April may be the cruelest month, according to T.S. Eliot. But January is definitely the longest. It’s a wintry, gray, wet slog. How do you make it even longer? Sign up for Dry January.
I experienced a pretty “wet” December; we had some gatherings with neighbors, and I drank much more wine than usual. I also discovered the Maker’s Mark Old Fashioned while on vacation in Nashville. All that drinking made me feel puffy and sluggish, and I just wanted to get it out of my system.
Now I have come out the other side and survived to see February. I thought I might lose a couple of pounds. Nah. But there were other benefits.
I had never heard of Dry January before, but suddenly in December it was everywhere in the media. According to a December 27, 2022, Washington Post article:
“Studies show that people who participate in Dry January and other sobriety challenges frequently experience lasting benefits. Often, they drink less in the long run and make other sustained changes to their drinking habits that lead to striking improvements in their health and well-being.“
I do not generally exceed the guidelines for women of one drink or less in a day. Maybe on vacation. We’re not exactly party animals, and I haven’t binged since my journalism days. Another concept, Gray-Area Drinking, doesn’t really describe my current habits either. Although I do drink to relax, I stop after a (generous) glass of wine, one beer, or one mixed drink.
Still, I notice that I now seem more eager to drink than any of my friends, ordering a beer at lunch or a cocktail at dinner. When I was working, I regularly had a margarita or a beer for lunch with certain co-workers. This habit goes all the way back to my first jobs out of college. When I went to the University of Texas at Austin, the drinking age was 18. I was 200 miles away from home, and I believe that easy access promoted an unhealthy mindset about booze that carried over into adulthood. It represented freedom and release from inhibition, and those were formative years. Also, my sister was an alcoholic, and my mother routinely drank too many “bourbons and branch;” I can still hear the ice cubes clinking in the glass for the third or fourth time in an evening.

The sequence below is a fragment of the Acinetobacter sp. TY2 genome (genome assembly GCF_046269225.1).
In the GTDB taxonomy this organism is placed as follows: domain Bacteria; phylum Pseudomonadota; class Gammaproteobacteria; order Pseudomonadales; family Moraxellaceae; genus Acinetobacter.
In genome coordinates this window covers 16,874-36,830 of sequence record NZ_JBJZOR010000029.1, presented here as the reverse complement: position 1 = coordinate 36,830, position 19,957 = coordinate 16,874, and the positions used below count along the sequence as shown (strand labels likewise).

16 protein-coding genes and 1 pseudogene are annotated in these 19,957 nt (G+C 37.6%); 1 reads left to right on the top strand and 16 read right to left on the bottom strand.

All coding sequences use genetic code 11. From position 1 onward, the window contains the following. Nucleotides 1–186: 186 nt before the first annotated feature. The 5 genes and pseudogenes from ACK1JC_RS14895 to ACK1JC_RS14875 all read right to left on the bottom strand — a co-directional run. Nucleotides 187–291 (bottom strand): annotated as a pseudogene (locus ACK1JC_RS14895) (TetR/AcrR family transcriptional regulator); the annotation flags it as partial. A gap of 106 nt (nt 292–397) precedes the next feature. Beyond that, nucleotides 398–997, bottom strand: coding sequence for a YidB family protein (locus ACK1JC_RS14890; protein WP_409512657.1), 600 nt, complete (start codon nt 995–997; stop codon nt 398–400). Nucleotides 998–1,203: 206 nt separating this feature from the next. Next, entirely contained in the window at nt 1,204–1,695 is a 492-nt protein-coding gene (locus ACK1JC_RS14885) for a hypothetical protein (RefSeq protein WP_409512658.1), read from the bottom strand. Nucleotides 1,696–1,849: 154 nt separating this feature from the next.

January was hard, I am somewhat ashamed to admit. Sue helped keep me on track. About mid-month, I purchased some non-alcoholic beer (it actually contained 0.5 percent or less alcohol) that probably salvaged the month for me. It was much better than I expected. Two six-packs from Athletic Brewing and one from Brewdog called Hazy AF with only 20 calories. Where I used to down a 200-calorie IPA for lunch, my mind was sufficiently tricked into enjoying the low-calorie, low-carb non-alcoholic version. I intend to keep buying them.
On February 1, after rehearsal at church, I poured myself a small glass of port at about 9 p.m. It was underwhelming. We had white wine with a pork loin this weekend. While I write this, I am drinking a small snifter of 43 (don’t smirk). But I think Dry January gave me time to reflect on the pros and cons of drinking and my attitude toward it, and I hope to spend the rest of 2023 drinking less.